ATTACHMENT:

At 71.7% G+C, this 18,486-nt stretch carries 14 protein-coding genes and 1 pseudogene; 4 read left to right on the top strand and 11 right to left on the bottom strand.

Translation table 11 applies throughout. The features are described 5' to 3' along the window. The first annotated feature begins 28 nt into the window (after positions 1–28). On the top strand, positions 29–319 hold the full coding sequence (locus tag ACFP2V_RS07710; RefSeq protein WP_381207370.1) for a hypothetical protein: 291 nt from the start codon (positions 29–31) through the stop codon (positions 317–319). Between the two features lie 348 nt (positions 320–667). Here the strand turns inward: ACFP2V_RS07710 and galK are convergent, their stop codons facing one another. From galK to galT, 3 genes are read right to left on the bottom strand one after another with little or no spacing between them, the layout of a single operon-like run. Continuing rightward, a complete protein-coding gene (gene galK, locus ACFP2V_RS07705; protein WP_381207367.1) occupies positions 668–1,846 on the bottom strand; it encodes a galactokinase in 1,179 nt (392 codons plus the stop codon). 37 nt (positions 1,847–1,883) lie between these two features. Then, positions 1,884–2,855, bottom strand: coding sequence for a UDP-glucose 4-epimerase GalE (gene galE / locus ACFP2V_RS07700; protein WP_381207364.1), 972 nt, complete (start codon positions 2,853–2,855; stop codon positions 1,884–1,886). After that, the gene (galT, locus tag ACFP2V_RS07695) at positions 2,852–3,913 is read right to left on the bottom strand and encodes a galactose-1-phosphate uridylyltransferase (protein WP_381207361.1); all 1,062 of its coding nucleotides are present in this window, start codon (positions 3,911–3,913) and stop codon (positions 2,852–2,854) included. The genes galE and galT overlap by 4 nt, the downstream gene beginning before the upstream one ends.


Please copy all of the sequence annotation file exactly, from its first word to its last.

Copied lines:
At 71.7% G+C, this 18,486-nt stretch carries 14 protein-coding genes and 1 pseudogene; 4 read left to right on the top strand and 11 right to left on the bottom strand.

Translation table 11 applies throughout. The features are described 5' to 3' along the window. The first annotated feature begins 28 nt into the window (after positions 1–28). On the top strand, positions 29–319 hold the full coding sequence (locus tag ACFP2V_RS07710; RefSeq protein WP_381207370.1) for a hypothetical protein: 291 nt from the start codon (positions 29–31) through the stop codon (positions 317–319). Between the two features lie 348 nt (positions 320–667). Here the strand turns inward: ACFP2V_RS07710 and galK are convergent, their stop codons facing one another. From galK to galT, 3 genes are read right to left on the bottom strand one after another with little or no spacing between them, the layout of a single operon-like run. Continuing rightward, a complete protein-coding gene (gene galK, locus ACFP2V_RS07705; protein WP_381207367.1) occupies positions 668–1,846 on the bottom strand; it encodes a galactokinase in 1,179 nt (392 codons plus the stop codon). 37 nt (positions 1,847–1,883) lie between these two features. Then, positions 1,884–2,855, bottom strand: coding sequence for a UDP-glucose 4-epimerase GalE (gene galE / locus ACFP2V_RS07700; protein WP_381207364.1), 972 nt, complete (start codon positions 2,853–2,855; stop codon positions 1,884–1,886). After that, the gene (galT, locus tag ACFP2V_RS07695) at positions 2,852–3,913 is read right to left on the bottom strand and encodes a galactose-1-phosphate uridylyltransferase (protein WP_381207361.1); all 1,062 of its coding nucleotides are present in this window, start codon (positions 3,911–3,913) and stop codon (positions 2,852–2,854) included. The genes galE and galT overlap by 4 nt, the downstream gene beginning before the upstream one ends.